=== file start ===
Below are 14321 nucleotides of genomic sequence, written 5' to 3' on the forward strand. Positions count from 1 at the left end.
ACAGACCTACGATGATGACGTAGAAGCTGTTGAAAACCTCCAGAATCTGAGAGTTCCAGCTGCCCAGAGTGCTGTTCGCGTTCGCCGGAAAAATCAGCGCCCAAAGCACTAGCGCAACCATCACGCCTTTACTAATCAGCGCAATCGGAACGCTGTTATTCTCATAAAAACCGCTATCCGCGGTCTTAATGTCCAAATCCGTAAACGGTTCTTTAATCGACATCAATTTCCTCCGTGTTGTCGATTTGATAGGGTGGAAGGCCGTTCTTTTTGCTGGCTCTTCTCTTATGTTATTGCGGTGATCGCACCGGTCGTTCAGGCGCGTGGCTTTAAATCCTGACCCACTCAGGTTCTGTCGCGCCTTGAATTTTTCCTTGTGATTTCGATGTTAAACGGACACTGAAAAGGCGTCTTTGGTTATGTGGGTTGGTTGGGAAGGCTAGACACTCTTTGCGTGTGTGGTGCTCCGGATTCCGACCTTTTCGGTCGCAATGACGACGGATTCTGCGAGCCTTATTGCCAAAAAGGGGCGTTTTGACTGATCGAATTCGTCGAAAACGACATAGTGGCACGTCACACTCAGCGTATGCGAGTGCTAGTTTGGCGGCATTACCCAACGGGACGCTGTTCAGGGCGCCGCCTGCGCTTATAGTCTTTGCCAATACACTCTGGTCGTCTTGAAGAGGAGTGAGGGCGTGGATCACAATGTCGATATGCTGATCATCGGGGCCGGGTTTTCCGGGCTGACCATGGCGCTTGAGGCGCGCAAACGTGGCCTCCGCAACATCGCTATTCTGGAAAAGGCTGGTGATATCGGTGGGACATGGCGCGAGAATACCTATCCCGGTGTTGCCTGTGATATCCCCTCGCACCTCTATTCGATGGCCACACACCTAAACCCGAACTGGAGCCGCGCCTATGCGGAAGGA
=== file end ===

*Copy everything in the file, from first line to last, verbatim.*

Below are 14321 nucleotides of genomic sequence, written 5' to 3' on the forward strand. Positions count from 1 at the left end.
ACAGACCTACGATGATGACGTAGAAGCTGTTGAAAACCTCCAGAATCTGAGAGTTCCAGCTGCCCAGAGTGCTGTTCGCGTTCGCCGGAAAAATCAGCGCCCAAAGCACTAGCGCAACCATCACGCCTTTACTAATCAGCGCAATCGGAACGCTGTTATTCTCATAAAAACCGCTATCCGCGGTCTTAATGTCCAAATCCGTAAACGGTTCTTTAATCGACATCAATTTCCTCCGTGTTGTCGATTTGATAGGGTGGAAGGCCGTTCTTTTTGCTGGCTCTTCTCTTATGTTATTGCGGTGATCGCACCGGTCGTTCAGGCGCGTGGCTTTAAATCCTGACCCACTCAGGTTCTGTCGCGCCTTGAATTTTTCCTTGTGATTTCGATGTTAAACGGACACTGAAAAGGCGTCTTTGGTTATGTGGGTTGGTTGGGAAGGCTAGACACTCTTTGCGTGTGTGGTGCTCCGGATTCCGACCTTTTCGGTCGCAATGACGACGGATTCTGCGAGCCTTATTGCCAAAAAGGGGCGTTTTGACTGATCGAATTCGTCGAAAACGACATAGTGGCACGTCACACTCAGCGTATGCGAGTGCTAGTTTGGCGGCATTACCCAACGGGACGCTGTTCAGGGCGCCGCCTGCGCTTATAGTCTTTGCCAATACACTCTGGTCGTCTTGAAGAGGAGTGAGGGCGTGGATCACAATGTCGATATGCTGATCATCGGGGCCGGGTTTTCCGGGCTGACCATGGCGCTTGAGGCGCGCAAACGTGGCCTCCGCAACATCGCTATTCTGGAAAAGGCTGGTGATATCGGTGGGACATGGCGCGAGAATACCTATCCCGGTGTTGCCTGTGATATCCCCTCGCACCTCTATTCGATGGCCACACACCTAAACCCGAACTGGAGCCGCGCCTATGCGGAAGGA